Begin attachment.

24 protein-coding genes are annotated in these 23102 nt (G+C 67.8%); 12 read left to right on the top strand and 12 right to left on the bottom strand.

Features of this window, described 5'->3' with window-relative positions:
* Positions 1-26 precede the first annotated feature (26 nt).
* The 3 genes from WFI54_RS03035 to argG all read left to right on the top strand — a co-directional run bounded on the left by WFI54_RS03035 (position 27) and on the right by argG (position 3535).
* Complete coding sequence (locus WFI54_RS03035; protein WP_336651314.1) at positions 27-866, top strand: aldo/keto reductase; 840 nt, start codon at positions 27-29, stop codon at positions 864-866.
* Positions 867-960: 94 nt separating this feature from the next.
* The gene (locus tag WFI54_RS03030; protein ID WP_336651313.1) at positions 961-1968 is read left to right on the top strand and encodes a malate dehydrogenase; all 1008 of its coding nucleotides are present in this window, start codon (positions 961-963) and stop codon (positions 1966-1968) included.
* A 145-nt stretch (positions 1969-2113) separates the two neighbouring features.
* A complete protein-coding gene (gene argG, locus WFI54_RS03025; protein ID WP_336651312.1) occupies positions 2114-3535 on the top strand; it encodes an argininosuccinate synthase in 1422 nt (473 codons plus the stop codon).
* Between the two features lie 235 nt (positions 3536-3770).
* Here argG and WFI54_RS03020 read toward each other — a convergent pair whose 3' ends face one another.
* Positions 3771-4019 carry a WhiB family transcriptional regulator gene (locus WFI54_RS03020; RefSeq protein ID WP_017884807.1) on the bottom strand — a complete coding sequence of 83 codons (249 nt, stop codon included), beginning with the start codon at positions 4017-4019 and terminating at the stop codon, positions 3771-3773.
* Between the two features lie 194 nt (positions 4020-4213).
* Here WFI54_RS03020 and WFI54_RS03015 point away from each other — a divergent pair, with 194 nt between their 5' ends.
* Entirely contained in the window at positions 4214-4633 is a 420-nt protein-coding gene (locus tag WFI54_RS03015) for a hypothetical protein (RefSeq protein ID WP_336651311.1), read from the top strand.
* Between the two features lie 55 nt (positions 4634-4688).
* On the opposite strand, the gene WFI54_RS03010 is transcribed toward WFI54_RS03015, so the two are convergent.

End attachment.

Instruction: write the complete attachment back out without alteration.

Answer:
24 protein-coding genes are annotated in these 23102 nt (G+C 67.8%); 12 read left to right on the top strand and 12 right to left on the bottom strand.

Features of this window, described 5'->3' with window-relative positions:
* Positions 1-26 precede the first annotated feature (26 nt).
* The 3 genes from WFI54_RS03035 to argG all read left to right on the top strand — a co-directional run bounded on the left by WFI54_RS03035 (position 27) and on the right by argG (position 3535).
* Complete coding sequence (locus WFI54_RS03035; protein WP_336651314.1) at positions 27-866, top strand: aldo/keto reductase; 840 nt, start codon at positions 27-29, stop codon at positions 864-866.
* Positions 867-960: 94 nt separating this feature from the next.
* The gene (locus tag WFI54_RS03030; protein ID WP_336651313.1) at positions 961-1968 is read left to right on the top strand and encodes a malate dehydrogenase; all 1008 of its coding nucleotides are present in this window, start codon (positions 961-963) and stop codon (positions 1966-1968) included.
* A 145-nt stretch (positions 1969-2113) separates the two neighbouring features.
* A complete protein-coding gene (gene argG, locus WFI54_RS03025; protein ID WP_336651312.1) occupies positions 2114-3535 on the top strand; it encodes an argininosuccinate synthase in 1422 nt (473 codons plus the stop codon).
* Between the two features lie 235 nt (positions 3536-3770).
* Here argG and WFI54_RS03020 read toward each other — a convergent pair whose 3' ends face one another.
* Positions 3771-4019 carry a WhiB family transcriptional regulator gene (locus WFI54_RS03020; RefSeq protein ID WP_017884807.1) on the bottom strand — a complete coding sequence of 83 codons (249 nt, stop codon included), beginning with the start codon at positions 4017-4019 and terminating at the stop codon, positions 3771-3773.
* Between the two features lie 194 nt (positions 4020-4213).
* Here WFI54_RS03020 and WFI54_RS03015 point away from each other — a divergent pair, with 194 nt between their 5' ends.
* Entirely contained in the window at positions 4214-4633 is a 420-nt protein-coding gene (locus tag WFI54_RS03015) for a hypothetical protein (RefSeq protein ID WP_336651311.1), read from the top strand.
* Between the two features lie 55 nt (positions 4634-4688).
* On the opposite strand, the gene WFI54_RS03010 is transcribed toward WFI54_RS03015, so the two are convergent.